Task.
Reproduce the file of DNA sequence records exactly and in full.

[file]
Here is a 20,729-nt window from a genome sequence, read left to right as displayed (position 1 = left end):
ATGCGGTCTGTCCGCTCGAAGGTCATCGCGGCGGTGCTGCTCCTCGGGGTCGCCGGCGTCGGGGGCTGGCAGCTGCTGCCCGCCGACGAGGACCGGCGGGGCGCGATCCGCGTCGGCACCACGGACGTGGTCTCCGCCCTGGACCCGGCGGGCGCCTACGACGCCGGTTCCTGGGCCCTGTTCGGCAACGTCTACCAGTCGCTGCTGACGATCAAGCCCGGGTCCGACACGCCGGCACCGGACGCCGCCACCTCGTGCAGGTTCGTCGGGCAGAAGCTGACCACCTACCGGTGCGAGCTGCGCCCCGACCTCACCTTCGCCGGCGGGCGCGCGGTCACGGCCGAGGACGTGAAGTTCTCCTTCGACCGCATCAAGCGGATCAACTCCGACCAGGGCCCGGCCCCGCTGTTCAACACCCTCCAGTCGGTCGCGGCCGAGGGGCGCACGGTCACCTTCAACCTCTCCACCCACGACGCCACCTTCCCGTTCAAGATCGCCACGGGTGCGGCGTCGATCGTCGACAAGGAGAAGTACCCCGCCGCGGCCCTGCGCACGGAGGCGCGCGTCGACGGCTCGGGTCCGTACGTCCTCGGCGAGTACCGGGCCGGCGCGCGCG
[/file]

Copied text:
Here is a 20,729-nt window from a genome sequence, read left to right as displayed (position 1 = left end):
ATGCGGTCTGTCCGCTCGAAGGTCATCGCGGCGGTGCTGCTCCTCGGGGTCGCCGGCGTCGGGGGCTGGCAGCTGCTGCCCGCCGACGAGGACCGGCGGGGCGCGATCCGCGTCGGCACCACGGACGTGGTCTCCGCCCTGGACCCGGCGGGCGCCTACGACGCCGGTTCCTGGGCCCTGTTCGGCAACGTCTACCAGTCGCTGCTGACGATCAAGCCCGGGTCCGACACGCCGGCACCGGACGCCGCCACCTCGTGCAGGTTCGTCGGGCAGAAGCTGACCACCTACCGGTGCGAGCTGCGCCCCGACCTCACCTTCGCCGGCGGGCGCGCGGTCACGGCCGAGGACGTGAAGTTCTCCTTCGACCGCATCAAGCGGATCAACTCCGACCAGGGCCCGGCCCCGCTGTTCAACACCCTCCAGTCGGTCGCGGCCGAGGGGCGCACGGTCACCTTCAACCTCTCCACCCACGACGCCACCTTCCCGTTCAAGATCGCCACGGGTGCGGCGTCGATCGTCGACAAGGAGAAGTACCCCGCCGCGGCCCTGCGCACGGAGGCGCGCGTCGACGGCTCGGGTCCGTACGTCCTCGGCGAGTACCGGGCCGGCGCGCGCG